The best books on Japanese director Hayao Miyazaki

Eric Reinders Author Of The Moral Narratives of Hayao Miyazaki
By Eric Reinders

Who am I?

Princess Mononoke blew my mind. And as I read about Miyazaki himself I thought: here is a kindred spirit. I thought I’d try teaching a course on Miyazaki, not sure if I could sustain a whole semester just about his work—and then I found, there’s way more than a semester’s worth to talk about. After teaching about Miyazaki for a few years, I had to write it all down. Some reviews of my book say my essays are personal, and it’s true, for better or worse—it isn’t about Studio Ghibli or the production process or even about Japan—it’s my reflections on these great films. 


I wrote...

The Moral Narratives of Hayao Miyazaki

By Eric Reinders,

Book cover of The Moral Narratives of Hayao Miyazaki

What is my book about?

In Miyazaki’s films, what is “the moral of the story?” What’s the message? What kind of people do we become, when we are watching a Miyazaki film? Why do fantastic stories matter in the real world? This book is a series of personal and philosophical reflections on the 10 major works, from Nausicäa to Wind Rises. Miyazaki’s films suggest how we can find meaning in our work; how to retain our creativity even when are tired of the job; and how we can hold true to our dreams when our dreams are compromised. The films lament the loss of the sacred in modern life but never give up hope. They address problems of growing into a new maturity while retaining the good things of childhood. 

The books I picked & why

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Miyazakiworld: A Life in Art

By Susan J. Napier,

Book cover of Miyazakiworld: A Life in Art

Why this book?

This is an excellent “life in art,” or a series of chapters on the major works in a biographical context.

Napier discusses such questions as: his feelings about the fact that his family profited from the war, making fan belts for fighter planes; his feelings about his father compared to his mother; the relation of the works to his professional life—the studio, his collaborators, his periodic burn-out and work ethic.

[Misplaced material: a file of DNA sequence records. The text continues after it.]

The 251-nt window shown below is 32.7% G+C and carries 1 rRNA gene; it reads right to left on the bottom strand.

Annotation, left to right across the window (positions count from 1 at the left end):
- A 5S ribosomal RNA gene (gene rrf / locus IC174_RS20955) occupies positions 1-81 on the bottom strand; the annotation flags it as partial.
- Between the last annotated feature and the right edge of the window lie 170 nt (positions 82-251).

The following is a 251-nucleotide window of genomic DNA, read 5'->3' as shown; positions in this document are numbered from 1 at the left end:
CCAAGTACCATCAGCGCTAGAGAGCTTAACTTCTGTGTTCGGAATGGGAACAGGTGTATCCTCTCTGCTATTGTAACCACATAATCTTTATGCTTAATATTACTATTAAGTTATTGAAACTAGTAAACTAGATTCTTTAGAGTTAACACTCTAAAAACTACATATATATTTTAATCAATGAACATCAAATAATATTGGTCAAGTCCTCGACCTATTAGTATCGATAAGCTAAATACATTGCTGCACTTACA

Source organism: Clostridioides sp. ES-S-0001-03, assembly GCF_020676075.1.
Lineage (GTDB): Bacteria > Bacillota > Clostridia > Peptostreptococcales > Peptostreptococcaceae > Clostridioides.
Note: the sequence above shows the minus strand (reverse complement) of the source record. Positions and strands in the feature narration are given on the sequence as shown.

Hayao Miyazaki: Master of Japanese Animation

By Helen McCarthy,

Book cover of Hayao Miyazaki: Master of Japanese Animation

Why this book?

This is an excellent general review of the films from Castle of Cagliostro to Princess Mononoke, including plot outline, character studies, technical notes, and appreciations of the films. She is very insightful about the artistic technique. And there’s an interesting chapter at the end about Miyazaki merchandise. This would be a good starting point for a fan. 


Starting Point: 1979-1996

By Hayao Miyazaki,

Book cover of Starting Point: 1979-1996

Why this book?

These are collections of writings by Miyazaki in translation: interviews, essays, production notes, doodles, and even poems. These are sometimes directly related to the films, and sometimes on general themes such as artistic integrity, the environment, and contemporary Japan. You get a picture of Miyazaki: deeply thoughtful, ethically engaged, and playfully child-like. Plus, lots of cool illustrations. The second volume goes up through Howls’ Moving Castle. 


Spirited Away

By Andrew Osmond,

Book cover of Spirited Away

Why this book?

This short book is a detailed study of just one great film, scholarly but without jargon. 

Along the way, he points out many details I had missed. He also demonstrates the connections of Spirited Away to Miyazawa Kenji’s Night of the Milky Way Railway, and other sources and inter-textual references. Very interesting and revealing.


Hayao Miyazaki's World Picture

By Dani Cavallaro,

Book cover of Hayao Miyazaki's World Picture

Why this book?

Whereas my book is about the ideas that come out of the films, this book is on the philosophy of Miyazaki himself, based on his writings and interviews. It is organized not by film or chronology, but by themes, such as Time, Space, Vision, and my favorite, “The Courage to Smile.” She describes the director’s picture of the world and uses the films as illustrations. The book has certain fannish qualities, but is enriched by a creative selection of contemporary philosophers. 


5 book lists we think you will like!

Interested in Japan, Hayao Miyazaki, and animation?

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